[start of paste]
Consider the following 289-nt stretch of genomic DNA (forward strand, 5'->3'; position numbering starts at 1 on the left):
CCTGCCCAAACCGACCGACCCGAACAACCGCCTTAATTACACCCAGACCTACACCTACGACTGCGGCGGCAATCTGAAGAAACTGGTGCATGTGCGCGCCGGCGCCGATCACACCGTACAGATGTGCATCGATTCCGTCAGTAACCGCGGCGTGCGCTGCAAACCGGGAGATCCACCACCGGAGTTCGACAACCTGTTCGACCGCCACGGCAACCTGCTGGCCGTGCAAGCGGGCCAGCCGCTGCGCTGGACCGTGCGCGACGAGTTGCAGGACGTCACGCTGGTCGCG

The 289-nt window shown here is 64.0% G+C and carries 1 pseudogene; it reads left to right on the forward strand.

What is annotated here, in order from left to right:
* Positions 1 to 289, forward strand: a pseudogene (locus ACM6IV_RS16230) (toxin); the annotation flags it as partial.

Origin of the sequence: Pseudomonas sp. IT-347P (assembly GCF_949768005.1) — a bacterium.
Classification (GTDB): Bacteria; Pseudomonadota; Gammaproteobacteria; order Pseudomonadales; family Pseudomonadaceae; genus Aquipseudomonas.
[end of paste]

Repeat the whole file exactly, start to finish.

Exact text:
Consider the following 289-nt stretch of genomic DNA (forward strand, 5'->3'; position numbering starts at 1 on the left):
CCTGCCCAAACCGACCGACCCGAACAACCGCCTTAATTACACCCAGACCTACACCTACGACTGCGGCGGCAATCTGAAGAAACTGGTGCATGTGCGCGCCGGCGCCGATCACACCGTACAGATGTGCATCGATTCCGTCAGTAACCGCGGCGTGCGCTGCAAACCGGGAGATCCACCACCGGAGTTCGACAACCTGTTCGACCGCCACGGCAACCTGCTGGCCGTGCAAGCGGGCCAGCCGCTGCGCTGGACCGTGCGCGACGAGTTGCAGGACGTCACGCTGGTCGCG

The 289-nt window shown here is 64.0% G+C and carries 1 pseudogene; it reads left to right on the forward strand.

What is annotated here, in order from left to right:
* Positions 1 to 289, forward strand: a pseudogene (locus ACM6IV_RS16230) (toxin); the annotation flags it as partial.

Origin of the sequence: Pseudomonas sp. IT-347P (assembly GCF_949768005.1) — a bacterium.
Classification (GTDB): Bacteria; Pseudomonadota; Gammaproteobacteria; order Pseudomonadales; family Pseudomonadaceae; genus Aquipseudomonas.